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Sunday, November 18, 2007

Screams and Laughter (originally published 6/01)

Anyone who has taken a rollercoaster ride knows that screams and laughter harmonize remarkably well. This connection has not escaped the notice of moviemakers, who regularly blend the comedy and horror genres to good effect. The latest such film is the currently playing "Evolution," in which the prospect of humanity being terrorized by a rapidly evolving alien life form is played for laughs by director Ivan Reitman. If the fearful and the funny strike you as a good combination, look for these earlier examples of comic horror films on home video.

"Abbott and Costello Meet Frankenstein" (1948). By the late 1940s, Universal's roster of classic monsters had been trotted out so often that they could offer nothing new in the way of chills. With the studio's fortunes now riding high on the success of Abbott and Costello, there was a kind of poetic justice in the idea of incorporating the company's former cash cows into the films of the new breadwinners. Despite the title, this picture actually features Dracula and the Wolf Man in addition to the Frankenstein Monster, while Dr. Frankenstein himself is nowhere to be seen. Boris Karloff had long since moved on from the role of Frankenstein's Monster, played here by Glenn Strange, but the Wolf Man and Dracula are both played by the actors who originated the roles for Universal (Lon Chaney, Jr. and Bela Lugosi, respectively). In fact, although he played other vampire roles, this is Lugosi's only film appearance in the role of Count Dracula apart from the original 1931 "Dracula." The success of this film led to a series of Abbott and Costello monster pictures. Reproduced below is the film's promotional trailer, courtesy of Turner Classic Movies.

"The Ghost Breakers" (1940). Bob Hope and Paulette Goddard had teamed up in 1939 for a remake of the silent era's classic "old, dark house" thriller, "The Cat and the Canary." It was so successful that they made this sequel the following year. Goddard plays an heiress who has inherited a mansion in Cuba. The only problem is that the place is very haunted. Hope's character attempts to help her take possession, despite the fact that no one has survived a night in the house for 20 years.

"A Bucket of Blood" (1959). A year before making "The Little Shop of Horrors," B-movie maestro Roger Corman made this hilarious horror spoof. Walter Paisley (Dick Miller) is a frustrated artist. He envies the ultra-hip coffee-house crowd and the attention their poetry recitations receive. Although his artistic talents don't measure up, he stumbles upon a surefire technique for creating lifelike sculptures: all you have to do is kill the model and cover his lifeless body with clay. In addition to parodying the "wax museum" horror thrillers, the film also deliciously satirizes the "beat generation" of the 1950s.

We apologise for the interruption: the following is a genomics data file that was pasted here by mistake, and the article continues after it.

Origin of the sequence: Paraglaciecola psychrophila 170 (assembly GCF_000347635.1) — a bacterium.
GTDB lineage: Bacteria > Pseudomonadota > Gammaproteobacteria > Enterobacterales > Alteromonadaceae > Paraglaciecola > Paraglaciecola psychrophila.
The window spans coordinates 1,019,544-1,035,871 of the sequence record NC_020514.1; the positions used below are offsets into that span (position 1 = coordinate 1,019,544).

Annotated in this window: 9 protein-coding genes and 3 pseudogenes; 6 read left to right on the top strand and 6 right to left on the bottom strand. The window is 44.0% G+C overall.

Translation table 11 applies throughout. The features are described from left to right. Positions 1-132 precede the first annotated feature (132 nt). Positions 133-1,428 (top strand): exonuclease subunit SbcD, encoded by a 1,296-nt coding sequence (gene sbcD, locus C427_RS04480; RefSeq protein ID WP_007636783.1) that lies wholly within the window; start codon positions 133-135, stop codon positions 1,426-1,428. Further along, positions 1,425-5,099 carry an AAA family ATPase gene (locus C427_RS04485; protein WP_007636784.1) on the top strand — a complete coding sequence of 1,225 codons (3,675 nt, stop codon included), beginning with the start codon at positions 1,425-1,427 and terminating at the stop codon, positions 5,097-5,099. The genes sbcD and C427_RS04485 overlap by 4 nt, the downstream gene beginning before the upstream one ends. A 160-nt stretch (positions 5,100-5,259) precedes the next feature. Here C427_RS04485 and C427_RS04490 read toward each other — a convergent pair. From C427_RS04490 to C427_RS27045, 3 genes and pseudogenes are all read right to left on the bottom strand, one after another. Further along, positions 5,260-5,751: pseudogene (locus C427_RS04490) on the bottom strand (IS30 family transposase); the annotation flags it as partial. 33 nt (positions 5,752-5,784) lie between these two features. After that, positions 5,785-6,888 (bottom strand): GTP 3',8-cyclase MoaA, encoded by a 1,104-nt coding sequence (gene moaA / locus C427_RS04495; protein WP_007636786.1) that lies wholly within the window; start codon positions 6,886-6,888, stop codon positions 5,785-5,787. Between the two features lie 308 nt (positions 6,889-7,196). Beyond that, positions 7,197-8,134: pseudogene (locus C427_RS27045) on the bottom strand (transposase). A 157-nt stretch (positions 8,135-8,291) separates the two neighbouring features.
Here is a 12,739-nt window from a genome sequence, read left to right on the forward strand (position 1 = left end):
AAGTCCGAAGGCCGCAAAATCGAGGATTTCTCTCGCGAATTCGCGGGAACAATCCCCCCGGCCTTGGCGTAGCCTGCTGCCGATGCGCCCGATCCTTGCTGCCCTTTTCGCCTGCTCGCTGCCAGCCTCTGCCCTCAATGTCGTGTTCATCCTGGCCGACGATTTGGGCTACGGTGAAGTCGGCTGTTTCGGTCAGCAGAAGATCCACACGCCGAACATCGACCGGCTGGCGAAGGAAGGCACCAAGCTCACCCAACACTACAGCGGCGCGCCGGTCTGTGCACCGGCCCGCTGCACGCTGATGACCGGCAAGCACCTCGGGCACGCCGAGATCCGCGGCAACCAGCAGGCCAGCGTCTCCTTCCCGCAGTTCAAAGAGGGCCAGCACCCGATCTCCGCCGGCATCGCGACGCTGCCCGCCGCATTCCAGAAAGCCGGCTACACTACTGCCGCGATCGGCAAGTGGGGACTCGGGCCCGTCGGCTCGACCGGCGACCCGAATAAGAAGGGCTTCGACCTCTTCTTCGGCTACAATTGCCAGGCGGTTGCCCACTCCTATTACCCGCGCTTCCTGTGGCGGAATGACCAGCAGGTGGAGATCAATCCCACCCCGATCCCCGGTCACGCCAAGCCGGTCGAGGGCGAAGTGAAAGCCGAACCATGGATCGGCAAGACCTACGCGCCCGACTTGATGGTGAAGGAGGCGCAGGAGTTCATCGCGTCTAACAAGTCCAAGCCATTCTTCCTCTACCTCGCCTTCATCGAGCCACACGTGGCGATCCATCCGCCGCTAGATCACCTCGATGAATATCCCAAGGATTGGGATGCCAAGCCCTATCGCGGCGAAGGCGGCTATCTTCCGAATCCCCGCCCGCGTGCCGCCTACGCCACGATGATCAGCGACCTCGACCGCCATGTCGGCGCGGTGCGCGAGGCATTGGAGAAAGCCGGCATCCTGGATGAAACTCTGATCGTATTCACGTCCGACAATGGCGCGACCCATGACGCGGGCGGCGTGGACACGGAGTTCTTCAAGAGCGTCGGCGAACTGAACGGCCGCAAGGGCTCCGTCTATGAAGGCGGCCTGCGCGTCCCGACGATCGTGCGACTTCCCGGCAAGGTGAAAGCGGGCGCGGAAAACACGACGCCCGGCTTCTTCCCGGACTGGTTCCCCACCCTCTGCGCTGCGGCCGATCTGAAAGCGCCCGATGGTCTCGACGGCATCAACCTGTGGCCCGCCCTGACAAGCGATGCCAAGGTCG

"The Raven" (1963). In the early 1960s, Corman produced a series of low-budget films inspired by the works of Edgar Allan Poe. Most of them were scripted by Richard Matheson, one of the principle writers on the "Twilight Zone" television series. Eventually, Matheson wearied of writing one grim tale after another, and asked if Corman would mind if he lightened the next one up a bit. Corman agreed, and the result was this absolutely delightful send-up. Vincent Price and Boris Karloff play rival wizards, along with Peter Lorre as a bungling lesser wizard whom Karloff's character has transformed into a raven. The trio of horror stars appear to enjoy themselves hugely as they deftly parody their own screen personas.

"The Fearless Vampire Killers, or Pardon Me, But Your Teeth Are In My Neck" (1967). Roman Polanski directed this stylish blend of comedy and horror. The story centers around the exploits of Professor Abronsius (Jack MacGowran), a vampire hunter. Abronsius appears to be very much in the Van Helsing tradition, except that he and his assistant, Alfred (played by Polanski himself), are a pair of bumbling idiots. Polanski has endless fun with vampire movie conventions, introducing, for example, a Jewish vampire for whom the cross holds no terrors. The film was initially released in America in a heavily edited version, but can now be seen on video as Polanski originally intended it.

Of course, Reitman himself has solid credentials in the horror-comedy hybrid genre as the director of "Ghostbusters" (1984). Even so, following in the footsteps of Bob Hope and Abbott and Costello has got to be a pretty scary proposition.

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